6 ILLUSTRATION 10-4 ACCOUNTING FOR NONMONETARY EXCHANGES The following steps may be used to account for nonmonetary exchanges. 1. Compute the net book value (carrying value) of the old asset. This is equal to original cost minus accumulated depreciation on the date of exchange. 2. Compute the realized gain or loss. This is equal to the difference between the fair market value (FMV) and the net book value of the old asset on the date of exchange. a. If fair market value is greater than net book value, a gain has been realized. b. If fair market value is less than net book value, a loss has been realized. 3. Use the chart below to determine the gain or loss to be recorded. 4. Prepare the journal entry to record the exchange. This entry involves the following: a. Remove the cost and accumulated depreciation of the old asset from the books. b. Record any cash paid or received. c. Record any gain or loss as determined in Step 2. Use the chart below. d. Record the cost basis of the new asset. Use the chart below. IF LOSS REALIZED IF GAIN REALIZED FROM STEP 2 FROM STEP 2 DISSIMILAR Record the entire loss. Record the entire gain. ASSETS Record the new asset at Value A.* Record the new asset at Value A.* SIMILAR Record the entire loss. If NO Cash is Exchanged ASSETS Record the new asset at Value A.* or Cash (Boot) is Paid: Record no gain. Record the new asset at Value B.** If Cash (Boot) is Received: Record a portion of the gain as shown below.*** Record the new asset at Value B.** *Value A: This is the fair market value of the new asset. It should also be equal to the fair market value of the old asset plus the cash paid or minus the cash received. **Value B: This is the fair market value of the new asset minus the gain deferred (i.e., minus the gain or portion of gain that is not recorded). It should also be equal to the net book value of the old asset plus the cash paid or minus the cash received and plus the gain, if any, that is recorded. ***Portion of Gain to be Recorded when Cash (Boot) is Received: Gain Recorded = Gain Realized Cash Received Cash Received + FMV of New Asset 78

7 ILLUSTRATION 10-5 NONMONETARY EXCHANGE FLOWCHART EXCHANGE OF NONMONETARY ASSETS What is the nature of the assets being exchanged? SIMILAR DISSIMILAR What is the outcome of the exchange of similar assets? For the gain situation, was any monetary consideration received (and less than 25%)?* GAIN LOSS YES NO Recognize loss immediately Record acquired asset at the fair value of asset given up or fair value of asset received, whichever is more clearly evident. Recognized gain/loss immediately RECOGNIZE PORTION OF GAIN DEFER GAIN Recognized Gain Cash Received = Gain Realized Cash Received + Fair Value of Other Assets Received *If monetary consideration received is 25% or more, the entire gain is recognized. 79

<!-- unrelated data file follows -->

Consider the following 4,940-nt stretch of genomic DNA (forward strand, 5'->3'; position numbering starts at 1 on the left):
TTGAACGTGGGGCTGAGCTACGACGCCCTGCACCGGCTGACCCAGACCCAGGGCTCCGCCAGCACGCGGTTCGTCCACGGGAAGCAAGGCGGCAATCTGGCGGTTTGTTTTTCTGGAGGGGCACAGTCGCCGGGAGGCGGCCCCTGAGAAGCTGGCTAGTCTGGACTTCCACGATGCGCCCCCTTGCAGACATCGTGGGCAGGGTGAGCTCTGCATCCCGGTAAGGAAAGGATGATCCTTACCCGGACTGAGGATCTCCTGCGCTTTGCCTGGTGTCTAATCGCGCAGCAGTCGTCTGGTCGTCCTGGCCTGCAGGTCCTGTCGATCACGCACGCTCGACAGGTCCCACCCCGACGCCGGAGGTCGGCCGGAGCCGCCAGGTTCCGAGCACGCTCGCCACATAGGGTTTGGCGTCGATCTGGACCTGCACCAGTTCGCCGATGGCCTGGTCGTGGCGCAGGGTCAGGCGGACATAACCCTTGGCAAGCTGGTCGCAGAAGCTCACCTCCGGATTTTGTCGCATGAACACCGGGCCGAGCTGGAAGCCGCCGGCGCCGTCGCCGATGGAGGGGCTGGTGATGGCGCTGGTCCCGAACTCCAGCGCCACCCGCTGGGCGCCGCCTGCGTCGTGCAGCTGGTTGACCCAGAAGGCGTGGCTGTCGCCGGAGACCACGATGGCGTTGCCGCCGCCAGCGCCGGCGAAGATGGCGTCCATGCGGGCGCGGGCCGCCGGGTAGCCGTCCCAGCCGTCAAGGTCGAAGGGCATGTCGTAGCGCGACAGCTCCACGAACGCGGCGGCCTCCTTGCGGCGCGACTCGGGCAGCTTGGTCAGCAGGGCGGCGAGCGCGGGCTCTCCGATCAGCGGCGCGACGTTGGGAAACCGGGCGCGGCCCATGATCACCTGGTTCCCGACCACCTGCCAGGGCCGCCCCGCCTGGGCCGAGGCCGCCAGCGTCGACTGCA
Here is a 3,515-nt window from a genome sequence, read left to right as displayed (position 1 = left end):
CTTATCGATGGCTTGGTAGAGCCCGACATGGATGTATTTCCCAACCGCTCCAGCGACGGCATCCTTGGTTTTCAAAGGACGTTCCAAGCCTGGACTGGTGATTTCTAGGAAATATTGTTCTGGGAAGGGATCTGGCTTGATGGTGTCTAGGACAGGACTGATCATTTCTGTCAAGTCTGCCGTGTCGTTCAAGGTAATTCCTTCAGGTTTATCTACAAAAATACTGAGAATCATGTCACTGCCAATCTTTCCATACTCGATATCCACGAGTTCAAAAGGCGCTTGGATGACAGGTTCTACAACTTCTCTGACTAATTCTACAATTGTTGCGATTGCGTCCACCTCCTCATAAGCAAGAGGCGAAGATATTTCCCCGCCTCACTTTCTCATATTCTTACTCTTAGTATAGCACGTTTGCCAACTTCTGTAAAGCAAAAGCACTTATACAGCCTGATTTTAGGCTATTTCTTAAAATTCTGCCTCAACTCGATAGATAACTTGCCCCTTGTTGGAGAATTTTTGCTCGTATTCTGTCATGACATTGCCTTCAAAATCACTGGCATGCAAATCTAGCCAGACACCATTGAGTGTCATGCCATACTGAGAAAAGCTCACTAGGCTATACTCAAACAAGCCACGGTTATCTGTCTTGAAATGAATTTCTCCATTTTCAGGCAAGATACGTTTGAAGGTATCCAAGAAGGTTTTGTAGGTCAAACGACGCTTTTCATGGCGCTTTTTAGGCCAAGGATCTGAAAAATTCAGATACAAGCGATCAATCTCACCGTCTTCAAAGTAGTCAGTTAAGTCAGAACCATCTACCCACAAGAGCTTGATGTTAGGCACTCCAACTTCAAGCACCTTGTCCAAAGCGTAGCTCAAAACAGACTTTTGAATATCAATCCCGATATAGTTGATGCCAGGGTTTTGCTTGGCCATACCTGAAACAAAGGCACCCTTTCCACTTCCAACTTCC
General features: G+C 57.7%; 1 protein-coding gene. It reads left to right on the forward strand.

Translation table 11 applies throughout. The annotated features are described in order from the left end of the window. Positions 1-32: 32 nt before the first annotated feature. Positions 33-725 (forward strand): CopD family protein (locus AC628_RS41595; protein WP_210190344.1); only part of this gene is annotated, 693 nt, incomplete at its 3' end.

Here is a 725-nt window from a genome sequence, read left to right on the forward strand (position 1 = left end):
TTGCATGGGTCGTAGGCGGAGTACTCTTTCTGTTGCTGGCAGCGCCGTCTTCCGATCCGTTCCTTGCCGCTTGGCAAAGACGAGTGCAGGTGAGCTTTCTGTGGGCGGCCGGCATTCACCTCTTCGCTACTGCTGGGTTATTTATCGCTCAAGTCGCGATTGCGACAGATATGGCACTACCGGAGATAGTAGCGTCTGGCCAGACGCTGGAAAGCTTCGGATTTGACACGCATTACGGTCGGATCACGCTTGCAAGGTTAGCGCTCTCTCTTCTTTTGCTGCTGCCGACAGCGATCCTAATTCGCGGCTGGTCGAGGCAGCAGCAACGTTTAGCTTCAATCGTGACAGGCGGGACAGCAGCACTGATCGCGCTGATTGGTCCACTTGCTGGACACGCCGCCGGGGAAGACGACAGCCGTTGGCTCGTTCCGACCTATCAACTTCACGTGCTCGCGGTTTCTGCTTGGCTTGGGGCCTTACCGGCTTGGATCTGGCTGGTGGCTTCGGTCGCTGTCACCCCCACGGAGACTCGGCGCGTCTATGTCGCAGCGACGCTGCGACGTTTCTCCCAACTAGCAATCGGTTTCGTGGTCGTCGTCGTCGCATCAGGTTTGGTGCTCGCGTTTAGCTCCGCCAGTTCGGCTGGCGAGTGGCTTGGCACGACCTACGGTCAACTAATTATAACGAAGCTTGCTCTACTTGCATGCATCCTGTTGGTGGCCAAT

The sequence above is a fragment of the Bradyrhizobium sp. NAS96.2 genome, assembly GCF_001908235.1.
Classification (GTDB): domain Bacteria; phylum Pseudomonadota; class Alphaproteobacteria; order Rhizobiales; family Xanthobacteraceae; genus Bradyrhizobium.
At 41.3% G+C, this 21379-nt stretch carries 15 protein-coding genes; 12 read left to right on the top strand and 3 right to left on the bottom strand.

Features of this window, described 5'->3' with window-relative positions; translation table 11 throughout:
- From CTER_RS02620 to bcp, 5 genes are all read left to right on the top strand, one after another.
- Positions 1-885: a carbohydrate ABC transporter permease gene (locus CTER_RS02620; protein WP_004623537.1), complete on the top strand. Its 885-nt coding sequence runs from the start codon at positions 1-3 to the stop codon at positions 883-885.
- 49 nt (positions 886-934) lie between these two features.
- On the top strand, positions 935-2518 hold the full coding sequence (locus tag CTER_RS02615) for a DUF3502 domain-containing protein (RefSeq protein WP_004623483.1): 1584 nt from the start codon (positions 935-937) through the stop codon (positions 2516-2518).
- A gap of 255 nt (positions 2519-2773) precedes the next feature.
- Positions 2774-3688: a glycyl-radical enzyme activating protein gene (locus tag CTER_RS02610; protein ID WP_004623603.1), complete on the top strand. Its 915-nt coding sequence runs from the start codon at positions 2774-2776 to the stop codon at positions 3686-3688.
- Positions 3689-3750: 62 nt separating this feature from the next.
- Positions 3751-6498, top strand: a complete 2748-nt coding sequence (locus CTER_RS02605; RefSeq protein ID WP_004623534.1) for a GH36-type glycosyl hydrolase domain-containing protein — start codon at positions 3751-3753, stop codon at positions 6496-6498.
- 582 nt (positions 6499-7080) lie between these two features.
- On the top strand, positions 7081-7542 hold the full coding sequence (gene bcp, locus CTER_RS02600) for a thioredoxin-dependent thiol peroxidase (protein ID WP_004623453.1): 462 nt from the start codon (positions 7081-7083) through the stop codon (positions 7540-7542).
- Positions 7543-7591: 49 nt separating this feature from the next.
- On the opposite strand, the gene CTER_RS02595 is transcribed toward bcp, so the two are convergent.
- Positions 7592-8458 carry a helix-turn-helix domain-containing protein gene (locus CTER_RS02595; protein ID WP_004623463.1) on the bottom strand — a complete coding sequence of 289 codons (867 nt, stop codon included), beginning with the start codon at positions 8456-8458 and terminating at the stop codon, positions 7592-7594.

8 ILLUSTRATION 10-6 EXCHANGE OF SIMILAR NONMONETARY ASSETS (WITH AND WITHOUT BOOT) EXAMPLE Gamble Company exchanges its delivery trucks and \$100,000 for similar type delivery trucks from Proctor Company. Relevant information on the date of exchange is as follows: GAMBLE COMPANY PROCTOR COMPANY Gamble trucks \$400,000 Proctor trucks \$600,000 Accumulated depreciated 100,000 Accumulated depreciation 200,000 Book value \$300,000 Book value \$400,000 Fair market value of Fair market value of Gamble trucks \$400,000 Proctor trucks \$500,000 Gamble Company Analysis 1. Book value of Gamble trucks \$300, Gain realized (\$400,000 \$300,000) \$100, Defer gain (earnings process not complete) 4. Value assigned to Proctor trucks (\$500,000 \$100,0000) \$400,000 Gamble Company Entry to Record Exchange Trucks (Proctor).. 400,000 Accumulated depreciation. 100,000 Trucks (Gamble) ,000 Cash. 100,000 80

9 ILLUSTRATION 10-6 (continued) Proctor Company Analysis 1. Book value of Proctor trucks \$400, Gain realized (\$500,000 \$400,000) \$100, Recognize gain for portion asset sold \$100,000 \$100,000 \$ 20,000 \$100,000 + \$400, Defer portion of gain on asset considered exchanged \$100,000 \$20,000 = \$80,000 Gain deferred 5. Value assigned to Gamble trucks (\$400,000 \$80,000) \$320,000 Proctor Company Entry to Record Exchange Cash.. 100,000 Trucks (Gamble).. 320,000 Accumulated depreciation. 200,000 Trucks (Proctor) 600,000 Gain on Sale of Trucks 20,000 81

10 ILLUSTRATION 10-7 SUMMARY OF COSTS SUBSEQUENT TO ACQUISITION OF PROPERTY, PLANT, AND EQUIPMENT Type of Expenditure Additions Normal Accounting Treatment Capitalize cost of addition to asset account. Improvements and (a) Carrying value known: Remove cost of Replacements and accumulated depreciation on old asset, recognizing any gain or loss. Capitalize cost of improvement/ replacement. (b) Carrying value unknown: 1. If the assets' useful life is extended, debit accumulated depreciation for cost of improvement/replacement. 2. If the quantity or quality of the assets' productivity is increased. Capitalized cost of improvement/replacement to asset account. Rearrangement (a) If original installation cost is known, and Reinstallation account for cost of rearrangement/ reinstallation as a replacement (carrying value known). (b) If original installation cost is unknown and rearrangement/reinstallation cost is material in amount and benefits future periods, capitalize as an asset. (c) If original installation cost is unknown and rearrangement/reinstallation cost is not material or future benefit is questionable, expense the cost when incurred. Repairs (a) Ordinary: Expense cost of repairs when incurred. (b) Major: As appropriate, treat as an addition, improvement, or replacement. 82